In some implementations, the predictive modeling API can identify compatible predictive models when less than all of the feature columns of an input dataset match the features that a predictive model takes as input. For example, if input database table 630 includes two feature columns 602, 604 (e.g., a first feature column of values corresponding to city and a second feature column of values (directly adjacent to the first column) corresponding to a date) and a category column 608 (e.g., predicted temperature) but no third feature column, the API 614 can still identify a predictive model as compatible with the model 610 a when model 610 a takes as input city and date features and outputs a predicted temperature.

In some embodiments, the predictive modeling API can re-order the tags associated with the columns of the input dataset to aid identifying a predictive model compatible with the input dataset. For instance, FIG. 6B is a schematic that illustrates an example of a system used to obtain a list of predictive models compatible with an input dataset according to a second embodiment. Again, a database table 630 from a web application 612 is provided (640) to a predictive modeling API 614. However, predictive modeling API switches (660) the order of tags associated with the table columns prior to searching for a compatible model. That is, the predictive modeling API modifies the order of tags associated with columns 602, 604, and 606 of database table 630 (e.g., switching the location of first column 602 with the third column 606) to produce a modified database table 670. The API then checks whether any predictive models in a collection of predictive models take, as an input, feature columns arranged in the same manner as the modified database table 670. If a compatible predictive model is located that can take the features in the modified order specified by the predictive modeling API, the predictive modeling API 114 then can re-order the arrangement of the columns of the input dataset to match the order in which the compatible predictive model will receive the features.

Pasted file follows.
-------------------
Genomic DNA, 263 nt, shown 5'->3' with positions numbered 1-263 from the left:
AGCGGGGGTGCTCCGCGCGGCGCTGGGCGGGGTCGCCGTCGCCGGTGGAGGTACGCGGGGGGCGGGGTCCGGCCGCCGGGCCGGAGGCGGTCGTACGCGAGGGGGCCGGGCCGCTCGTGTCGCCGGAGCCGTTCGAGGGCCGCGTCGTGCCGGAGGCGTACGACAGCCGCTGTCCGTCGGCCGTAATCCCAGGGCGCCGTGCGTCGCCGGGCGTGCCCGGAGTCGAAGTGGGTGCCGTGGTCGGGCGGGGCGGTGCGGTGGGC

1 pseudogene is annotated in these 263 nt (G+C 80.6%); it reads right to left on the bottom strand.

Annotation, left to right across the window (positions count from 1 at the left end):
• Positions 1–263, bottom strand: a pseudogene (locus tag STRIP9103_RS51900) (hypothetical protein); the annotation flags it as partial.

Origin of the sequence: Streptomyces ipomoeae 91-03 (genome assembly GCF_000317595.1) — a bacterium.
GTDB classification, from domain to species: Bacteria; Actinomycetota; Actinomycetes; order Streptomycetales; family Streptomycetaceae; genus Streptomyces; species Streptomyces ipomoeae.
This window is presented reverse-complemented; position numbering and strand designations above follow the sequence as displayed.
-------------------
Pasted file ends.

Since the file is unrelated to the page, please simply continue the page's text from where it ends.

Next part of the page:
In some embodiments, a predictive model takes as input one or more features that do not match the name of a tag associated with a column of the input dataset. The predictive modeling API can still identify a predictive model that is compatible with the input dataset, if one or more of the model input features are, as part of a tag hierarchy, subordinate to or superior to the tag associated with the column of the input dataset.